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Toews 'disappointed' U.S., Canada at loggerheads over meat labeling regulations

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TORONTO - Canada said Thursday that it is considering retaliatory measures against the United States in a dispute over meat-labeling rules that Ottawa and the World Trade Organization consider discriminatory.

The Canadian government said that new U.S. country of origin labeling regulations announced Thursday that require tracking beef, chicken and hogs from livestock through the meat processing and distribution systems are unduly burdensome.

Agriculture Minister Gerry Ritz and Trade Minister Ed Fast said in a joint statement that rule means additional costs for producers on both sides of the border and increased damage to the industry.

"Canada will consider all options at its disposal, including, if necessary, the use of retaliatory measures," the statement said.

In 2009, the U.S. issued a requirement that retail outlets put country of origin labels on meat and other products in an effort to give U.S. consumers more information about their food.

Public Safety Minister Vic Toews, Manitoba’s senior MP, said he was disappointed the Canada and the U.S. were embroiled in such a trade dispute when it enjoys positive relationships with the American on other files, such as on border security and prevention of terrorist acts like the recently thwarted plan to bomb a Via train.

"I’m disappointed that we have this kind of reoccurring argument which in my opinion runs counter to the, certainly if not the letter, then the spirit of the free trade agreement," Toews said in Winnipeg Friday.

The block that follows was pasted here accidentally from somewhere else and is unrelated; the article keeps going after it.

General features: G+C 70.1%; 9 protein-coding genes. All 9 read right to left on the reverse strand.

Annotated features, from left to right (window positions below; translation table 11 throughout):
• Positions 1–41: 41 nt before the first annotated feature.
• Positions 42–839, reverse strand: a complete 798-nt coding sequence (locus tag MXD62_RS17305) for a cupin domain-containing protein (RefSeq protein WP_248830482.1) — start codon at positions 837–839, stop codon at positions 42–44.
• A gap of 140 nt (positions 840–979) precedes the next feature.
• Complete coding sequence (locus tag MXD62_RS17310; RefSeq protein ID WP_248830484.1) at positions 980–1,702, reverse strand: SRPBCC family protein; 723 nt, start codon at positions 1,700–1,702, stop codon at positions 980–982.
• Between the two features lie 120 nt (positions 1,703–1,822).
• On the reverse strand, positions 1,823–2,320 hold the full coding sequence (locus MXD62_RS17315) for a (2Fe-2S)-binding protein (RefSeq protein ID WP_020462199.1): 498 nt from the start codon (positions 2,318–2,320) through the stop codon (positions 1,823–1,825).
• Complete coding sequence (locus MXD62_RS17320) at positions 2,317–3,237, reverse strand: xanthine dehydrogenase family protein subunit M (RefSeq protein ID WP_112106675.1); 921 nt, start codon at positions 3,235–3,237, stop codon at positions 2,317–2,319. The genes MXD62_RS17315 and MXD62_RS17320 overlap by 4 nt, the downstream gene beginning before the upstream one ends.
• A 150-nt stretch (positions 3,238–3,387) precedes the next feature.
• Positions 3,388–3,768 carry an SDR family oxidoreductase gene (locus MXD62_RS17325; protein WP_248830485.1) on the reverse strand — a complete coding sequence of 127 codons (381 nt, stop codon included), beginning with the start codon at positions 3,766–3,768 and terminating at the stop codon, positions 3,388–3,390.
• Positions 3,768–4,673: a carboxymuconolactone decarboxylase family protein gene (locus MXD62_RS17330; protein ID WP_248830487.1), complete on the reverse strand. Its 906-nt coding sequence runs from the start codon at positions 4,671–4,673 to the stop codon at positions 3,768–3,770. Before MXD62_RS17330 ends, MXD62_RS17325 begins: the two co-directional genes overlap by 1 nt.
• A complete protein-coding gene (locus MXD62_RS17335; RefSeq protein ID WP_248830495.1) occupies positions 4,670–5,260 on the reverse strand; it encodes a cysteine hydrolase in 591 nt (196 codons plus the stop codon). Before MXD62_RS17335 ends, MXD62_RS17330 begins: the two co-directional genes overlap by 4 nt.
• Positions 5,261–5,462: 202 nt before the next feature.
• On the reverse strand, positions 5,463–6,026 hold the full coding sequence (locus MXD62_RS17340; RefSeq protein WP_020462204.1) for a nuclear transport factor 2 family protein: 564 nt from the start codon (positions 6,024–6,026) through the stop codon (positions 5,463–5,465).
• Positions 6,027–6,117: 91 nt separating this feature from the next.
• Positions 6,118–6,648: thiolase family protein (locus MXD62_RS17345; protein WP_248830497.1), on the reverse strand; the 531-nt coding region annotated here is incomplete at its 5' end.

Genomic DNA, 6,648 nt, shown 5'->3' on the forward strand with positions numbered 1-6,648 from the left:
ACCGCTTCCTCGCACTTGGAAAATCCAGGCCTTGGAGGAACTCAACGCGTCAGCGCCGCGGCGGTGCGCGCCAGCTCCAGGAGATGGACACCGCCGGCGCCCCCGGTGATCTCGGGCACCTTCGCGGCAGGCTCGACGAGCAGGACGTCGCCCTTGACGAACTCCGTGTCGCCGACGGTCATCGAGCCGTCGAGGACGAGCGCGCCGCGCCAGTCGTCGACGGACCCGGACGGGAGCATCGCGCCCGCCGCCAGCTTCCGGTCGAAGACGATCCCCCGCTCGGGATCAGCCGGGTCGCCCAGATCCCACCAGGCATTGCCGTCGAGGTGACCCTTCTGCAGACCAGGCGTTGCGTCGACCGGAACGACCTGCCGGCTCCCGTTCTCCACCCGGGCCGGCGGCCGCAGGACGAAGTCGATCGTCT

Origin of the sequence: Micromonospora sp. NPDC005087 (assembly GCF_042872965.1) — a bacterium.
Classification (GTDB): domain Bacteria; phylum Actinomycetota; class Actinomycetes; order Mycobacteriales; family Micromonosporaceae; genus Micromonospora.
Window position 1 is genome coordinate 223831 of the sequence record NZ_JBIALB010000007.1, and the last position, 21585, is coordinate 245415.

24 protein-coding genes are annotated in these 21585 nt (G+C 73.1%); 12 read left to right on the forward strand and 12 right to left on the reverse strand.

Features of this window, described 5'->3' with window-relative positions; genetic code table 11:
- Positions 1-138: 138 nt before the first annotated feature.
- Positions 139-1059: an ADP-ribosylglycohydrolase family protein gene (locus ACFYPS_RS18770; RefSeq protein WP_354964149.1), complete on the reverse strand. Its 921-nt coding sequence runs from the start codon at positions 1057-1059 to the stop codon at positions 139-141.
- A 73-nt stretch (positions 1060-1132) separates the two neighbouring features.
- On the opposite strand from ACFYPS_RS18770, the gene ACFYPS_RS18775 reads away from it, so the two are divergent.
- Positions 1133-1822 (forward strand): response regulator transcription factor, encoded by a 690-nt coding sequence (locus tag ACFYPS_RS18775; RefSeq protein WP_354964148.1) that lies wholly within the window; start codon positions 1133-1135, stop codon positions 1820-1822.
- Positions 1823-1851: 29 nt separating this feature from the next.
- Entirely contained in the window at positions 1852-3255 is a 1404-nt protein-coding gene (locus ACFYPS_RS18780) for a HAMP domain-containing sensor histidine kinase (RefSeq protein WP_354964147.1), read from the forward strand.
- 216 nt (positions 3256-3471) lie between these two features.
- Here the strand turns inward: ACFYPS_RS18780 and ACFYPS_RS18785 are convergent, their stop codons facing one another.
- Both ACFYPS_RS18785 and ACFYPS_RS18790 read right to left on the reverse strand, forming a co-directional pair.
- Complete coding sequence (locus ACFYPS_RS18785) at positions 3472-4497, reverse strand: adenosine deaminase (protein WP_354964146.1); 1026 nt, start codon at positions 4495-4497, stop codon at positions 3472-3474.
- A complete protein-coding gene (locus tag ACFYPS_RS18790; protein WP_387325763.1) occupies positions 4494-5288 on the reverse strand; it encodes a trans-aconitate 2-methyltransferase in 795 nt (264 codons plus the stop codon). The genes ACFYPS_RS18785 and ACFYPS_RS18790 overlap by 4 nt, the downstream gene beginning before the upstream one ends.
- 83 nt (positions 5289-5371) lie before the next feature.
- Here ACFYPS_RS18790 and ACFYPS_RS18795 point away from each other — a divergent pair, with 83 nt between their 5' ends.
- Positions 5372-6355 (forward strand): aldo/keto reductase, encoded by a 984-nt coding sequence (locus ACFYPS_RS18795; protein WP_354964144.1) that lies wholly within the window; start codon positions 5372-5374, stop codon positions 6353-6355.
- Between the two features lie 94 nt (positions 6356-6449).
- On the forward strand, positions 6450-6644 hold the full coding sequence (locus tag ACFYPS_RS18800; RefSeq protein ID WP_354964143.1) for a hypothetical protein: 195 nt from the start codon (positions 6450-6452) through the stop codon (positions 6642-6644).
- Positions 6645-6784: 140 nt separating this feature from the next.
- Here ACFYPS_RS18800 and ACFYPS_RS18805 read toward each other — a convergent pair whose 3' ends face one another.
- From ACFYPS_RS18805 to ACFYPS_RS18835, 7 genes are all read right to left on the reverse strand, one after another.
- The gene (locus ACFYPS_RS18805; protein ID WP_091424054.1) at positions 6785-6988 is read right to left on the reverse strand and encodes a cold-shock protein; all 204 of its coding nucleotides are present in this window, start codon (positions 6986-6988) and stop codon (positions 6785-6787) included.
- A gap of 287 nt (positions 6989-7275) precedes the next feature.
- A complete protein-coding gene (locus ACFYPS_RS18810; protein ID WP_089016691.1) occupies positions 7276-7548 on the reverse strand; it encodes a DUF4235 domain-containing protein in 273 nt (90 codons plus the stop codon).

The rule led to lower U.S. imports of livestock from Canada cutting Canadian cattle shipments to the U.S. by 50 per cent within a year and cut the export of slaughter hogs by 58 per cent, according to the Agriculture and Agri-Food Canada department.

The Canadian Pork Council estimates the labeling rule has already cost Canada about US$970 million (CA$1 billion) annually in beef and pork exports.

The WTO said last year that the 2009 U.S country of origin rule discriminated against livestock from Canada and Mexico. Washington had until Thursday to ensure the labeling rule complied with trade obligations.

The Canadians said the U.S. regulations will not bring the Americans into compliance with last year's ruling by the World Trade Organization.

Tom Vilsack, U.S. agriculture secretary, said the new rules are aimed at resolving the tense trade dispute between Canada, the U.S. and Mexico.

"USDA remains confident that these changes will improve the overall operation of the program and also bring the mandatory (country of original legislation) requirements into compliance with U.S. international trade obligations," he said in a statement.

The new labels will include such information as "born, raised and slaughtered in the United States" for American meat. Cuts of meat from other countries could carry labels such as "born in Canada, raised and slaughtered in the United States."

The USDA says its country-of-origin labeling system was designed to help consumers make informed decisions about food choices.

 

-- with files from Bruce Owen

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